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  • 6. 

    A patient is undergoing the induction stage of treatment for leukemia. The nurse teaches family members about infectious precautions. Which of the following statements by family members indicates that the family needs more education?

    • A.

      We will bring in books and magazines for entertainment.

    • B.

      We will bring in personal care items for comfort.

    • C.

      We will bring in fresh flowers to brighten the room.

    • D.

      We will bring in family pictures and get well cards.

    Correct Answer
    C. We will bring in fresh flowers to brighten the room.
    Explanation
    During induction chemotherapy. the leukemia patient is severely immunocompromised and at risk of serious infection. Fresh flowers. fruit. and plants can carry microbes and should be avoided. Books. pictures. and other personal items can be cleaned with antimicrobials before being brought into the room to minimize the risk of contamination.

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  • 7. 

    A nurse is caring for a patient with acute lymphoblastic leukemia (ALL). Which of the following is the most likely age range of the patient?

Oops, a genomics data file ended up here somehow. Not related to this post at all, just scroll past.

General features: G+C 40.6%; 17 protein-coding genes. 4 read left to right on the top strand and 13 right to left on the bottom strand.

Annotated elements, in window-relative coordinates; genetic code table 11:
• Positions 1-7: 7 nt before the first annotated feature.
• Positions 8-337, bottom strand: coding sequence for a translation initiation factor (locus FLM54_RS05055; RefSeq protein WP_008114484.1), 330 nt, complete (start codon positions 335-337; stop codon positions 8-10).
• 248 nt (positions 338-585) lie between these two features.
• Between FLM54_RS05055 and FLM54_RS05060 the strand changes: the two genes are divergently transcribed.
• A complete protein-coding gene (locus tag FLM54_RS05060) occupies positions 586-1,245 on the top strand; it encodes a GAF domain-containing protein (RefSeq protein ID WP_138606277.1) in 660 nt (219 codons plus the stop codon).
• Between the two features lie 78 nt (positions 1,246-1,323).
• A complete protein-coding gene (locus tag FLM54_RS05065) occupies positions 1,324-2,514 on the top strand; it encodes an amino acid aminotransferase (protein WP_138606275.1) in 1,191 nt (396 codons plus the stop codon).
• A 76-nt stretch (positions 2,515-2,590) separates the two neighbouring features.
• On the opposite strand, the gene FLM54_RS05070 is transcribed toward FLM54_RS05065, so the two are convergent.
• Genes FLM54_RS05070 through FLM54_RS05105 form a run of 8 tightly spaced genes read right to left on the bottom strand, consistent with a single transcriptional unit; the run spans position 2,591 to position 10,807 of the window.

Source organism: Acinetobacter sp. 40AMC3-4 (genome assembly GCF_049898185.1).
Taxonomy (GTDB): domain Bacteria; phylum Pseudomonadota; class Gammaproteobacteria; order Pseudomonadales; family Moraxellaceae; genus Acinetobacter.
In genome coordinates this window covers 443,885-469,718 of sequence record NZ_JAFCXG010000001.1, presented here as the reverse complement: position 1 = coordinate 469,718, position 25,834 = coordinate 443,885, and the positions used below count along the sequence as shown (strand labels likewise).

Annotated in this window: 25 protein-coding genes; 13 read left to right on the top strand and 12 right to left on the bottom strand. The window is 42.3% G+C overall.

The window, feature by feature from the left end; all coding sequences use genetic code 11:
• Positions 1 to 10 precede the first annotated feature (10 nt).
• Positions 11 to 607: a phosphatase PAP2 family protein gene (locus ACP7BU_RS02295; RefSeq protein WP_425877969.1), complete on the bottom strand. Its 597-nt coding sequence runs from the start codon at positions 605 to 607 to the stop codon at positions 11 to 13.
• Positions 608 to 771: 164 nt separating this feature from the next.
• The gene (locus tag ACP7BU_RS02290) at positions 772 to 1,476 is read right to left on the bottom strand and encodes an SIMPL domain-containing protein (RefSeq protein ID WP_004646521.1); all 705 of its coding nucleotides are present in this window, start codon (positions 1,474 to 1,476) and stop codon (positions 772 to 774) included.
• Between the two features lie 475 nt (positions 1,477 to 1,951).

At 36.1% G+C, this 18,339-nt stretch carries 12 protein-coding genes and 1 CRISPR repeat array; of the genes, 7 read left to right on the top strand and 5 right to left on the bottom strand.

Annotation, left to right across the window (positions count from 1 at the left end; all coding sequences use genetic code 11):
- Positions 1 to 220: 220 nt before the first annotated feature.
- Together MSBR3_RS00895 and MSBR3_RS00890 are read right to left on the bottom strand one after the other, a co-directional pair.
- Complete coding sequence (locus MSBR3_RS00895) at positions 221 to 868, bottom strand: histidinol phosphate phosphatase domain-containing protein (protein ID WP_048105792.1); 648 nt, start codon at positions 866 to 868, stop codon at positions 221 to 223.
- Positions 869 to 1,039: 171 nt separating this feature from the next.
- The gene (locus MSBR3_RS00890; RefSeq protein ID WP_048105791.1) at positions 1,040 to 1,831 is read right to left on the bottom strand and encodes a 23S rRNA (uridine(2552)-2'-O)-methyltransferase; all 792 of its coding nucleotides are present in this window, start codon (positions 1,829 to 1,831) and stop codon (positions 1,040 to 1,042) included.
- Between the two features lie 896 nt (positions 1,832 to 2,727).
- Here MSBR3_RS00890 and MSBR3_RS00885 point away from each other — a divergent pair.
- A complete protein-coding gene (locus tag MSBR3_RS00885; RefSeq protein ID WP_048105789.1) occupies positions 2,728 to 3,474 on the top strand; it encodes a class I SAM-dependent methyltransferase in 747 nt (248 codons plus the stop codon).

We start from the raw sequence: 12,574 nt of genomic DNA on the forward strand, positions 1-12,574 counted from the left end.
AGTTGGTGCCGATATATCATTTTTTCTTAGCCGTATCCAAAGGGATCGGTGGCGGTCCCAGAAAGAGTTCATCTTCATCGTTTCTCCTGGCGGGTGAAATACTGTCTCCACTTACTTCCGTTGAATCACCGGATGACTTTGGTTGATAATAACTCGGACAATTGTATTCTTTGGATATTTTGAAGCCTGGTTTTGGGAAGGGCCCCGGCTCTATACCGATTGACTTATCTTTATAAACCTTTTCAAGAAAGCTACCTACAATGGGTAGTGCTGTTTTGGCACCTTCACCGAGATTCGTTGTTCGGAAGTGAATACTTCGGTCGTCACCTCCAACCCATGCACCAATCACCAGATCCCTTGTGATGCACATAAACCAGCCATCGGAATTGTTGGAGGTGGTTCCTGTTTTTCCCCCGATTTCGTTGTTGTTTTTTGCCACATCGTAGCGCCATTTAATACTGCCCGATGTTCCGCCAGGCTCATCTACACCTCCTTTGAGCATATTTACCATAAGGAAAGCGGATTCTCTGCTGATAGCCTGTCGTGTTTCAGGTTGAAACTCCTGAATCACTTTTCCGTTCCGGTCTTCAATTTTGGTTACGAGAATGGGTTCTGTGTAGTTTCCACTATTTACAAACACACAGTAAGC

• A.

      3-10 years.

    • B.

      25-35 years.

    • C.

      45-55 years.

    • D.

      Over 60 years.

    Correct Answer
    A. 3-10 years.
    Explanation
    The peak incidence of ALL is at 4 years (range 3-10). It is uncommon after the mid-teen years. The peak incidence of chronic myelogenous leukemia (CML) is 45-55 years. The peak incidence of acute myelogenous leukemia (AML) occurs at 60 years. Two-thirds of cases of chronic lymphocytic leukemia (CLL) occur after 60 years.

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  • 8. 

    A patient is admitted to the oncology unit for diagnosis of suspected Hodgkin’s disease. Which of the following symptoms is typical of Hodgkin’s disease?

    • A.

      Painful cervical lymph nodes.

    • B.

      Night sweats and fatigue.

    • C.

      Nausea and vomiting.

    • D.

      Weight gain.

    Correct Answer
    B. Night sweats and fatigue.
    Explanation
    Symptoms of Hodgkin’s disease include night sweats. fatigue. weakness. and tachycardia. The disease is characterized by painless. enlarged cervical lymph nodes. Weight loss occurs early in the disease. Nausea and vomiting are not typically symptoms of Hodgkin’s disease.